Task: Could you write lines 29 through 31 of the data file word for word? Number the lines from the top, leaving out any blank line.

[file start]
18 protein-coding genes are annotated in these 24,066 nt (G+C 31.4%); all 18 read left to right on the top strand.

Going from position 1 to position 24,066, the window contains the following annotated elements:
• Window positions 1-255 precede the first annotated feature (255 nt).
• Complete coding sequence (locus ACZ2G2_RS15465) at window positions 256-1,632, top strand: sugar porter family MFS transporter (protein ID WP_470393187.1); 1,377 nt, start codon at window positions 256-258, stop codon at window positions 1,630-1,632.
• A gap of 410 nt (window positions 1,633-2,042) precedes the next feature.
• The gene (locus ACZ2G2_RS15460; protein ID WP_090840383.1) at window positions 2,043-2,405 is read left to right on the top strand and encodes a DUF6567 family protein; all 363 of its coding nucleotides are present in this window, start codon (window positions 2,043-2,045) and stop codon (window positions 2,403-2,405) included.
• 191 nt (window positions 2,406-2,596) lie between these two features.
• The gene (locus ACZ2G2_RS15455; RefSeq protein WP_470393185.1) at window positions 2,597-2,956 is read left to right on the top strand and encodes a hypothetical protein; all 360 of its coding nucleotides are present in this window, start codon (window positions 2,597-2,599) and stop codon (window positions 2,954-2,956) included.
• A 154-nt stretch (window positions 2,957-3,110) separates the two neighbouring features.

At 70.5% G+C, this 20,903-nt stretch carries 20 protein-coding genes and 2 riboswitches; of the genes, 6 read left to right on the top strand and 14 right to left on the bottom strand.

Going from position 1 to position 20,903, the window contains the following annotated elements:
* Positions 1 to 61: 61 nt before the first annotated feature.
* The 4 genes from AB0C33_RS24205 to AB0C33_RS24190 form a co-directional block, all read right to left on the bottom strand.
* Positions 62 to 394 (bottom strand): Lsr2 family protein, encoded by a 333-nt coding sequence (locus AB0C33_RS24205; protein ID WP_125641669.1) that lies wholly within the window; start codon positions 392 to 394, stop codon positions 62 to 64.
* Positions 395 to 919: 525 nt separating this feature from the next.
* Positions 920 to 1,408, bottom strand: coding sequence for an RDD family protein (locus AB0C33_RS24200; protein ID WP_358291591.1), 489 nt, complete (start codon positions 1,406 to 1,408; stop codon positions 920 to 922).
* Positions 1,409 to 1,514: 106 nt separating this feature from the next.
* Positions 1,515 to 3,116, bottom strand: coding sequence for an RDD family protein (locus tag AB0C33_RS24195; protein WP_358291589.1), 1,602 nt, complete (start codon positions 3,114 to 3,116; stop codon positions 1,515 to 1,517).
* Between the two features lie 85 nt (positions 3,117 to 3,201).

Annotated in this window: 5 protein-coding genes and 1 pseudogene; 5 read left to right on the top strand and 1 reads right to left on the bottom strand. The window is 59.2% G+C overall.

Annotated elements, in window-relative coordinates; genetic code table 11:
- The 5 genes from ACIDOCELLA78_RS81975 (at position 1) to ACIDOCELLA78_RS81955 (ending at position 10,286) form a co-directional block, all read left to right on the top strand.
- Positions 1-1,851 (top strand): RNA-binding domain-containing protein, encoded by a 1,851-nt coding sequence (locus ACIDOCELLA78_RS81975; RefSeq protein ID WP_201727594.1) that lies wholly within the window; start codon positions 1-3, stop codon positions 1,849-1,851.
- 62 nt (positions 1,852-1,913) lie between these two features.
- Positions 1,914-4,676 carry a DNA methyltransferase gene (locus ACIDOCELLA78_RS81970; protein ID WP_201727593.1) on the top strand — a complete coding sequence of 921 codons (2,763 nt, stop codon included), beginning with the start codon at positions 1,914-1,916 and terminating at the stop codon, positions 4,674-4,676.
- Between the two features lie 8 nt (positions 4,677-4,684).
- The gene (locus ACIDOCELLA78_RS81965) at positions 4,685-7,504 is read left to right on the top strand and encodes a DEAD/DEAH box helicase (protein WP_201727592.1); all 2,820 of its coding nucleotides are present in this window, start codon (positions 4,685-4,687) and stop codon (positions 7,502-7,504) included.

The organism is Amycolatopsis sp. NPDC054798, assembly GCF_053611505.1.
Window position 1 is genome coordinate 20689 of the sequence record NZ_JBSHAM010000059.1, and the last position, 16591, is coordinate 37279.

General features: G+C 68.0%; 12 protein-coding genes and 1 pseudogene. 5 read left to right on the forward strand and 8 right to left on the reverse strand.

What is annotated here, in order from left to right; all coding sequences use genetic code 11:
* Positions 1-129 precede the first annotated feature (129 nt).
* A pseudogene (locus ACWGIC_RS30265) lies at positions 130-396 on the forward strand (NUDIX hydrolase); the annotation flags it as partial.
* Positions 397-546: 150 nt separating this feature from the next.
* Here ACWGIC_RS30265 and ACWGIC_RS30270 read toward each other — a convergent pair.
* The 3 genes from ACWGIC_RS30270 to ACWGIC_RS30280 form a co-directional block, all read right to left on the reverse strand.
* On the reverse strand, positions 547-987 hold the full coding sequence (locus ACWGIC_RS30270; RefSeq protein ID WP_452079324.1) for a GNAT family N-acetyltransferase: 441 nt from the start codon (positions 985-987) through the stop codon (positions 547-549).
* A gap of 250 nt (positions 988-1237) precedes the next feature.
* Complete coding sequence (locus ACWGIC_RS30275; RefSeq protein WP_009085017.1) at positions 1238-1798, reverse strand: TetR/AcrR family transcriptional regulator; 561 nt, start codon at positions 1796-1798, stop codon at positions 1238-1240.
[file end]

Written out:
Window position 1 is genome coordinate 20689 of the sequence record NZ_JBSHAM010000059.1, and the last position, 16591, is coordinate 37279.

General features: G+C 68.0%; 12 protein-coding genes and 1 pseudogene. 5 read left to right on the forward strand and 8 right to left on the reverse strand.

What is annotated here, in order from left to right; all coding sequences use genetic code 11: